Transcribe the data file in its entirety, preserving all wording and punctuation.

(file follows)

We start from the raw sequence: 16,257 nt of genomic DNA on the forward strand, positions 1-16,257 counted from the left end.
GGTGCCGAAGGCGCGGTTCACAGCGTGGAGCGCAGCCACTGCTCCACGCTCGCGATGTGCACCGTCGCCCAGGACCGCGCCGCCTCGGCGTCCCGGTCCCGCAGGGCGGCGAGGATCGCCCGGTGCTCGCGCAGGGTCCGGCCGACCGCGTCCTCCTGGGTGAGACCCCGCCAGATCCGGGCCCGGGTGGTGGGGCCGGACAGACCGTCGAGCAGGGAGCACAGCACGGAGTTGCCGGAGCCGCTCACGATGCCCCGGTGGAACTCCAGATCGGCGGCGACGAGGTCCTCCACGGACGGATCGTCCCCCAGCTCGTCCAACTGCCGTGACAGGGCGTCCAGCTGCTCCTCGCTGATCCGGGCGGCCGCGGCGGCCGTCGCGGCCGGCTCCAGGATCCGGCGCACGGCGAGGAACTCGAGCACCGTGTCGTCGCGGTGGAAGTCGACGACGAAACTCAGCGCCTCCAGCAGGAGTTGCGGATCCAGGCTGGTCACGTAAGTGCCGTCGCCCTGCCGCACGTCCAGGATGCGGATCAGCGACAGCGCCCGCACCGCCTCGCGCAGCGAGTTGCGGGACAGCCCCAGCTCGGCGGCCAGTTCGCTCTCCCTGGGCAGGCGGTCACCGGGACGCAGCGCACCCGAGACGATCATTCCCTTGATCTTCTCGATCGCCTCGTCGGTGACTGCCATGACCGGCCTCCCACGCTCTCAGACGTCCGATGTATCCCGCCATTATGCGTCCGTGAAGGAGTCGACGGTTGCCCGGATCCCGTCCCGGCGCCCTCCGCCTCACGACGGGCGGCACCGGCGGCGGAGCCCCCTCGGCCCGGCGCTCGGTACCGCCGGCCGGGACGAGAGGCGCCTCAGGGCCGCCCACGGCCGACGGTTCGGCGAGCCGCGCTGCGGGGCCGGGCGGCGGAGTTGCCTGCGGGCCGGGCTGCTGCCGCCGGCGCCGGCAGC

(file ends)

We start from the raw sequence: 16,257 nt of genomic DNA on the forward strand, positions 1-16,257 counted from the left end.
GGTGCCGAAGGCGCGGTTCACAGCGTGGAGCGCAGCCACTGCTCCACGCTCGCGATGTGCACCGTCGCCCAGGACCGCGCCGCCTCGGCGTCCCGGTCCCGCAGGGCGGCGAGGATCGCCCGGTGCTCGCGCAGGGTCCGGCCGACCGCGTCCTCCTGGGTGAGACCCCGCCAGATCCGGGCCCGGGTGGTGGGGCCGGACAGACCGTCGAGCAGGGAGCACAGCACGGAGTTGCCGGAGCCGCTCACGATGCCCCGGTGGAACTCCAGATCGGCGGCGACGAGGTCCTCCACGGACGGATCGTCCCCCAGCTCGTCCAACTGCCGTGACAGGGCGTCCAGCTGCTCCTCGCTGATCCGGGCGGCCGCGGCGGCCGTCGCGGCCGGCTCCAGGATCCGGCGCACGGCGAGGAACTCGAGCACCGTGTCGTCGCGGTGGAAGTCGACGACGAAACTCAGCGCCTCCAGCAGGAGTTGCGGATCCAGGCTGGTCACGTAAGTGCCGTCGCCCTGCCGCACGTCCAGGATGCGGATCAGCGACAGCGCCCGCACCGCCTCGCGCAGCGAGTTGCGGGACAGCCCCAGCTCGGCGGCCAGTTCGCTCTCCCTGGGCAGGCGGTCACCGGGACGCAGCGCACCCGAGACGATCATTCCCTTGATCTTCTCGATCGCCTCGTCGGTGACTGCCATGACCGGCCTCCCACGCTCTCAGACGTCCGATGTATCCCGCCATTATGCGTCCGTGAAGGAGTCGACGGTTGCCCGGATCCCGTCCCGGCGCCCTCCGCCTCACGACGGGCGGCACCGGCGGCGGAGCCCCCTCGGCCCGGCGCTCGGTACCGCCGGCCGGGACGAGAGGCGCCTCAGGGCCGCCCACGGCCGACGGTTCGGCGAGCCGCGCTGCGGGGCCGGGCGGCGGAGTTGCCTGCGGGCCGGGCTGCTGCCGCCGGCGCCGGCAGC